University of Richmond, media release
Lab rats at the University of Richmond were trained to drive 'rat cars' to obtain treats and, as the treats got more difficult to obtain, the rats upped their skill levels to get them.
When the champion rat drivers were not driving, they spent their lives in "enriched" environments with interesting objects to interact with, but there was also a control group of rats who failed to learn to drive the cars; they lived in standard rat cages without much to stimulate them.
What took place in the brains of the driver rats is called neuroplasticity. Neuroplasticity is a well-known concept and has been demonstrated in hundreds of experiments since the mid-twentieth century. It proposes that the brain can continue to establish new pathways to learn new skills, create memories, and adapt to new information well beyond the formative years. What behavioral scientists Dr. Kelly Lambert and her team at the University of Richmond demonstrated is that rat brains are more elastic (new skills can be learned) when the rats are exposed to an enriched environment.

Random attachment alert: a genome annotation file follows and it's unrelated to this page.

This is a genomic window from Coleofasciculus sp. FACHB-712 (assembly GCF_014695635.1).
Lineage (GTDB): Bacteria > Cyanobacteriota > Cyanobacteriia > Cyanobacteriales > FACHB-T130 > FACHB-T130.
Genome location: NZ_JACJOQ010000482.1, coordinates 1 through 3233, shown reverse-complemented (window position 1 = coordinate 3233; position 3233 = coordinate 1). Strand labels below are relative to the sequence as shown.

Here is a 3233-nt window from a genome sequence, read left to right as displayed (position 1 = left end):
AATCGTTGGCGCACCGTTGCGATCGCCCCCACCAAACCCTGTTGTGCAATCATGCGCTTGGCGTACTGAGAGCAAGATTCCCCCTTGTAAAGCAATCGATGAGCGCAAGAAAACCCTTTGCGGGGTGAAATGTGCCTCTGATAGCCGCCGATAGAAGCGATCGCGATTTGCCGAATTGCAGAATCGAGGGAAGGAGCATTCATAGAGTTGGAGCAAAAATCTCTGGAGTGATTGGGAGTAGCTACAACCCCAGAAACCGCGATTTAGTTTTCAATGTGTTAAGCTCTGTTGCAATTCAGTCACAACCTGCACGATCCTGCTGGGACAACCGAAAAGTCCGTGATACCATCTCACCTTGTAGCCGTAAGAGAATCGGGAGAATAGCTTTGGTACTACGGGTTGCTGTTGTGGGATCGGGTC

Furthermore, the driver rats really seemed to enjoy driving around in their rodent operated vehicles (ROVs), and this observation was endorsed by test results showing a reduction in stress after the experimental drives. These rats were having fun!
The implications of the research conducted by Dr. Kelly Lambert and her colleagues at the University of Richmond, are that neuroplastiticy can lead to new learning and new skills when environments are enriched. (See "Enriched Environment Exposure Accelerates Rodent Driving Skills.")
This study has hopeful implications for humans in therapeutic situations, the authors suggest, especially for those with brain impairments caused by stroke, Parkinson's disease, and even depression.